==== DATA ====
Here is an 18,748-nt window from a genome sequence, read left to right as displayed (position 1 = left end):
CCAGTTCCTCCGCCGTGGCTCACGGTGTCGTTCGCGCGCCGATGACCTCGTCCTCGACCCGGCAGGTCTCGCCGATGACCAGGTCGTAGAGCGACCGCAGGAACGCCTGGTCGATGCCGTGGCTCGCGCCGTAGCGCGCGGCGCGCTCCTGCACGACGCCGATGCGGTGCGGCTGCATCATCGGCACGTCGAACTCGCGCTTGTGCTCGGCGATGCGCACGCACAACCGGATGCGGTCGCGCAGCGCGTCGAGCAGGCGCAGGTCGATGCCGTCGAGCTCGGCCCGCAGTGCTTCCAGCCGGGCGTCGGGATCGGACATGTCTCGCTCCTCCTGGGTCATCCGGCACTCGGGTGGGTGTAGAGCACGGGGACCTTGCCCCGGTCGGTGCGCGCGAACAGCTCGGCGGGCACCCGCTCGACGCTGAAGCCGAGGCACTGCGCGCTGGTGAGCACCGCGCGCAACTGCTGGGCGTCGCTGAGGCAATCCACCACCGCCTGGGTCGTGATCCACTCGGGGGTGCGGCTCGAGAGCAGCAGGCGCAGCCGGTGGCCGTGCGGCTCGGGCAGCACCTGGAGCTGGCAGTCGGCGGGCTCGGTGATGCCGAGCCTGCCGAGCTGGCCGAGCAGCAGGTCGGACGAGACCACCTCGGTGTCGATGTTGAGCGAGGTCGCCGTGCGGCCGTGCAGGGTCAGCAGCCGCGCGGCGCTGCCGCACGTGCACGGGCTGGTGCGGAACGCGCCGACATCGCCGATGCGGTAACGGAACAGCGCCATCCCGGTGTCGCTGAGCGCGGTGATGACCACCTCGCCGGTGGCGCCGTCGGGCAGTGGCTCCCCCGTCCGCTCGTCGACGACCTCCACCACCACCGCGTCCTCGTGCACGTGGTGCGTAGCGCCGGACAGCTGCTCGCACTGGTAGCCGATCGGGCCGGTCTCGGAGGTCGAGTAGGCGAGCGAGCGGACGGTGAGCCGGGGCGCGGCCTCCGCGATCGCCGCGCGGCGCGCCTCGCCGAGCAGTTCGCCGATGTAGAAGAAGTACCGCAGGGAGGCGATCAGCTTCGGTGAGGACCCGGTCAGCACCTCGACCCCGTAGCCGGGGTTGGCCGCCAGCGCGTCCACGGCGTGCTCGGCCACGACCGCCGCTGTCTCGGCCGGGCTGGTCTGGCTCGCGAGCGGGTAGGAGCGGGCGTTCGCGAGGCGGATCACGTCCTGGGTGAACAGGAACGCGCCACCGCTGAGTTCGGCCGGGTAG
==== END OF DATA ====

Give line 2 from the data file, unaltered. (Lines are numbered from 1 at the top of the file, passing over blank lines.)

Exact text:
CCAGTTCCTCCGCCGTGGCTCACGGTGTCGTTCGCGCGCCGATGACCTCGTCCTCGACCCGGCAGGTCTCGCCGATGACCAGGTCGTAGAGCGACCGCAGGAACGCCTGGTCGATGCCGTGGCTCGCGCCGTAGCGCGCGGCGCGCTCCTGCACGACGCCGATGCGGTGCGGCTGCATCATCGGCACGTCGAACTCGCGCTTGTGCTCGGCGATGCGCACGCACAACCGGATGCGGTCGCGCAGCGCGTCGAGCAGGCGCAGGTCGATGCCGTCGAGCTCGGCCCGCAGTGCTTCCAGCCGGGCGTCGGGATCGGACATGTCTCGCTCCTCCTGGGTCATCCGGCACTCGGGTGGGTGTAGAGCACGGGGACCTTGCCCCGGTCGGTGCGCGCGAACAGCTCGGCGGGCACCCGCTCGACGCTGAAGCCGAGGCACTGCGCGCTGGTGAGCACCGCGCGCAACTGCTGGGCGTCGCTGAGGCAATCCACCACCGCCTGGGTCGTGATCCACTCGGGGGTGCGGCTCGAGAGCAGCAGGCGCAGCCGGTGGCCGTGCGGCTCGGGCAGCACCTGGAGCTGGCAGTCGGCGGGCTCGGTGATGCCGAGCCTGCCGAGCTGGCCGAGCAGCAGGTCGGACGAGACCACCTCGGTGTCGATGTTGAGCGAGGTCGCCGTGCGGCCGTGCAGGGTCAGCAGCCGCGCGGCGCTGCCGCACGTGCACGGGCTGGTGCGGAACGCGCCGACATCGCCGATGCGGTAACGGAACAGCGCCATCCCGGTGTCGCTGAGCGCGGTGATGACCACCTCGCCGGTGGCGCCGTCGGGCAGTGGCTCCCCCGTCCGCTCGTCGACGACCTCCACCACCACCGCGTCCTCGTGCACGTGGTGCGTAGCGCCGGACAGCTGCTCGCACTGGTAGCCGATCGGGCCGGTCTCGGAGGTCGAGTAGGCGAGCGAGCGGACGGTGAGCCGGGGCGCGGCCTCCGCGATCGCCGCGCGGCGCGCCTCGCCGAGCAGTTCGCCGATGTAGAAGAAGTACCGCAGGGAGGCGATCAGCTTCGGTGAGGACCCGGTCAGCACCTCGACCCCGTAGCCGGGGTTGGCCGCCAGCGCGTCCACGGCGTGCTCGGCCACGACCGCCGCTGTCTCGGCCGGGCTGGTCTGGCTCGCGAGCGGGTAGGAGCGGGCGTTCGCGAGGCGGATCACGTCCTGGGTGAACAGGAACGCGCCACCGCTGAGTTCGGCCGGGTAG